September 2000

George Imirie’s PINK PAGES


My entire month of August was spent at the annual Eastern Apicultural Society (EAS) meeting, and my own 9 day long Montgomery County Agricultural Fair, during which my basic “job” was teaching successful beeKEEPING. I never cease to be amazed at how little many people know of the CHANGES in programs that confront them almost daily; and choose to either ignore up-to-date scientific suggested advice, go ask old retired “Uncle Ben” for his suggestion of a solution, or just ignore the problem and hope it does not repeat itself. Such is the case about the treatment of the tracheal mite and the Varroa mite, BOTH of which are still highly prevalent among all the bees in the United States, whether Montgomery County, Maryland, Alabama, New York, Texas, or Alaska.

Then, there are always those that are too “stingy” to spend any money to protect the lives of their bees, and there are those that don’t want to put any “chemicals” in their hives; so they either DON’T TREAT their bees at all, or treat with so-called NON-CHEMI- CALS like FGMO (food grade mineral oil) or “essential oils” like wintergreen, thymol, cinnamon, peppermint, or a dozen others even including Halls Mentholated Cough Drops. Pray tell, aren’t these products CHEMICALS? There seems to be a feeling that if a product such as FGMO or peppermint is OK for humans, than it must be OK for bees; but do these products kill or control the mites is the question of importance? Yet, I will wager that these same people take aspirin or Tylenol for headaches, Pepto-Bismol for an upset stomach, Imodium for diarrhea, many different antibiotics for various infections, and even nitroglycerine pills for certain heart problems. By the way, none of these everyday used drugs were “discovered” by “Uncle Ben” or “Aunt Sadie”, but were produced by re- search scientists who were paid to find and develop products suitable for overcoming human health problems.

Who are these research scientists and who pays them to delve into the ways of destroy- ing the predators, sicknesses, or pests of our apis mellifera , and without harm to our bees or adulteration of the honey they produce? Since the beginning of time, few research scientists have done their job for a financial return, but rather they have done it to answer the age old questions of: What is on the ‘other side’? How high is ‘up’? What is ‘atomic energy’, and how can it be controlled and used? What is ‘gravity’, and how does it effect the fall of a feather versus a paper-clip in a vacuum? Research oriented people are naturally curious about everything and anything just to “see what is on the other side of the hill”. The Federal Government has 5 Bee Research Laboratories each staffed with numerous Ph.D. scientists in the fields of entomology, chemistry, bio- chemistry, micro-physics, and other scientific specialties. Most states have similar scientists engaged in honey bee research on the problems of the honey bee in their area (after all, Maine or Minnesota have problems with cold weather that Florida or Texas never experience; and 5 Southwest states have the Africanized honey bee that has not yet entered our other 45 states). Let us never forget the Universities spread over the entire country that have students doing guided research about honey bee problems to enable them to secure a Ph.D. in one of the sciences. I am quickly reminded of Diana Sammataro who gained her Ph. D. in entomology by research on the effect of grease patties on the tracheal mite; and I am watching our own Montgomery County Alexis Park studying under Dr. Dewey Caron at the University of Delaware. Lastly, there are a few chemical companies looking for chemicals to use in treatments for honey bee problems; but these companies are few and far between simply because the treatment of honey bees does not offer enough profit to justify expensive research. Sadly, because of a few “self appointed ‘doctors’ of honey bee diseases”, who refused to follow written directions about the use of certain chemicals, notably MITICUR, as well as an effort to do a treat- ment FASTER and CHEAPER, the manufacturer simply withdrew the product from market and said “the hell with beekeepers”. Just a few rotten apples can spoil a whole barrel!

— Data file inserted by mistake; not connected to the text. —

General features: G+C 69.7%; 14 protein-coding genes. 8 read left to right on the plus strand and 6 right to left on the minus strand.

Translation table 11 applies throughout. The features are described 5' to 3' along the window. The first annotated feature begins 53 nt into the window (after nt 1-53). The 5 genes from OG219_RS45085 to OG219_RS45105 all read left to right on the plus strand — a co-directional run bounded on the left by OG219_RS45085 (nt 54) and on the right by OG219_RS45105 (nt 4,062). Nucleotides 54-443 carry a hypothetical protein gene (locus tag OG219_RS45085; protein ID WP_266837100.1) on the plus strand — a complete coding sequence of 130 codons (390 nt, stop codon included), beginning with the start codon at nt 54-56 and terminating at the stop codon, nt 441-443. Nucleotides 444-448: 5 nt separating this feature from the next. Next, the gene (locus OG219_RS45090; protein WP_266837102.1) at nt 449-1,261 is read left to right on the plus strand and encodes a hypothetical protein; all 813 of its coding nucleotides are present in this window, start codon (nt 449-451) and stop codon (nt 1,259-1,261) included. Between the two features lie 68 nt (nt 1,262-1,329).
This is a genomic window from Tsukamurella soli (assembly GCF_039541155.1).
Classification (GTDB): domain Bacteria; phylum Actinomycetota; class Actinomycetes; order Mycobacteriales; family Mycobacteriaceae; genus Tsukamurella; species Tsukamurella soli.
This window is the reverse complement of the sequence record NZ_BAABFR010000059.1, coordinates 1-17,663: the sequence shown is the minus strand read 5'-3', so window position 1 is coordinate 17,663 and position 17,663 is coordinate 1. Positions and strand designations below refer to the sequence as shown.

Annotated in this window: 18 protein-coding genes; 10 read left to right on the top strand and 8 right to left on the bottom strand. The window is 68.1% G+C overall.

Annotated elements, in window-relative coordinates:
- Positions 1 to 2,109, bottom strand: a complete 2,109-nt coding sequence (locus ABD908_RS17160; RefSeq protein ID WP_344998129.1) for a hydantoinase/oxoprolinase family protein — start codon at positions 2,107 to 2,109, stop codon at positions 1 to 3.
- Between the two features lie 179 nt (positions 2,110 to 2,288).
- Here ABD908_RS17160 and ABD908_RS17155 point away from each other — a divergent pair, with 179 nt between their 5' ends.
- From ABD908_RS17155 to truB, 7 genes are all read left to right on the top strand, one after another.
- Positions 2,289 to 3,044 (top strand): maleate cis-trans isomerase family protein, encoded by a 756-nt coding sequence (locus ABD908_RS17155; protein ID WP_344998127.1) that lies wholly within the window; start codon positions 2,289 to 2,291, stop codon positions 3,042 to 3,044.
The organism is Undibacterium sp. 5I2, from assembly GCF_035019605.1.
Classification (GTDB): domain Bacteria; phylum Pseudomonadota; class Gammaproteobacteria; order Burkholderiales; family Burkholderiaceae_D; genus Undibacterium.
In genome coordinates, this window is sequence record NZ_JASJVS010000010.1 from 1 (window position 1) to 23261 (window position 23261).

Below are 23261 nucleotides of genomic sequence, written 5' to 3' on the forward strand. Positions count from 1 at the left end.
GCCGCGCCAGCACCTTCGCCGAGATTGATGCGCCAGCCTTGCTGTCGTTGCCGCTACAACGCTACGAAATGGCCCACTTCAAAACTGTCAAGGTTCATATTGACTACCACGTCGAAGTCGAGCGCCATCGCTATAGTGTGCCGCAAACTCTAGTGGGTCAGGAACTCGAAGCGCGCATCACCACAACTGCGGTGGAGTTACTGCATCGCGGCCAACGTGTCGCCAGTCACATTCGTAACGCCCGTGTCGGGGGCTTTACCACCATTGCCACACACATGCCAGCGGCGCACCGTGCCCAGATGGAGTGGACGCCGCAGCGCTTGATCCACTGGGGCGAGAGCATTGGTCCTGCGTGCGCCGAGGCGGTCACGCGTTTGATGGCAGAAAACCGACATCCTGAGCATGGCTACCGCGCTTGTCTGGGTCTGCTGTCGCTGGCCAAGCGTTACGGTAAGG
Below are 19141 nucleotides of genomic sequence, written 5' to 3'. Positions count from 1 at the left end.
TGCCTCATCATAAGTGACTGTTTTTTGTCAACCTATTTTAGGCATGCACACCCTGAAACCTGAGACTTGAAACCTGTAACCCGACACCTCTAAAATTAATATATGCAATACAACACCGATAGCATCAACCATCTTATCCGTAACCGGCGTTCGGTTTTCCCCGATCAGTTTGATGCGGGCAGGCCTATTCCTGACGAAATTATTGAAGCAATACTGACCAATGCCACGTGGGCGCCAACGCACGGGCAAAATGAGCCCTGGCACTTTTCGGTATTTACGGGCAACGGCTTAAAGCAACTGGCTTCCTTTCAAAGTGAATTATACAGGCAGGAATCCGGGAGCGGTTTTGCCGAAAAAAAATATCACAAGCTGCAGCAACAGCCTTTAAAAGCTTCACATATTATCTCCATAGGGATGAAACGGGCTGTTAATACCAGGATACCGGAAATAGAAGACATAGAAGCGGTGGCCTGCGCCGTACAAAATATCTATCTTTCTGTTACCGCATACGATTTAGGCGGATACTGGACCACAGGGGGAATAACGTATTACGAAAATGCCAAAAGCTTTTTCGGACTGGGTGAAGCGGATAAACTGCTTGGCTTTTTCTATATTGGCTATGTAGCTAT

If any of these non-approved products, like wintergreen, FGMO, or numerous others, worked to control or kill the tracheal and Varroa mites, don’t you think it would have been loudly announced and publicized by our trade journals, newspapers, honey producers, and even ME? Our federal labs, notably Beltsville, or state extension service scientists, and our many university labs have all tested and “played with” these non-approved treatment products over the past 16 years, and to-date, none of these suggested products have been scientifically proved successful for use in control of our honey bee mite problems. As a scientist myself, although long retired, if I or members of my family are exposed to a life threatening pest or disease, I am going the seek advice from the medical profession and do as they say, and IGNORE the comments or suggestions of my nonmedical friends, my auto repairman, my friendly butcher, my Uncle Ben or Aunt Sadie or even my pastor. I want to listen to that segment of people who have spent their lives working as scientists to find the proper treatment to restore my health, irrespective of my relationship with all others. Off the subject a bit, but a little levity is good for us: While at EAS, an out of state attendee said to a friend of mine: I have been told that George Imirie has been hospitalized 5 times over the past decade with strokes; but he is still here on his electric scooter teaching proper beeKEEPING. Why isn’t he DEAD? My friend replied: beeHAVERS still need George, God is not sure just what to do with him, and the Devil is afraid of George. Only you can decide who is correct; but meanwhile I will keep “preaching” to you.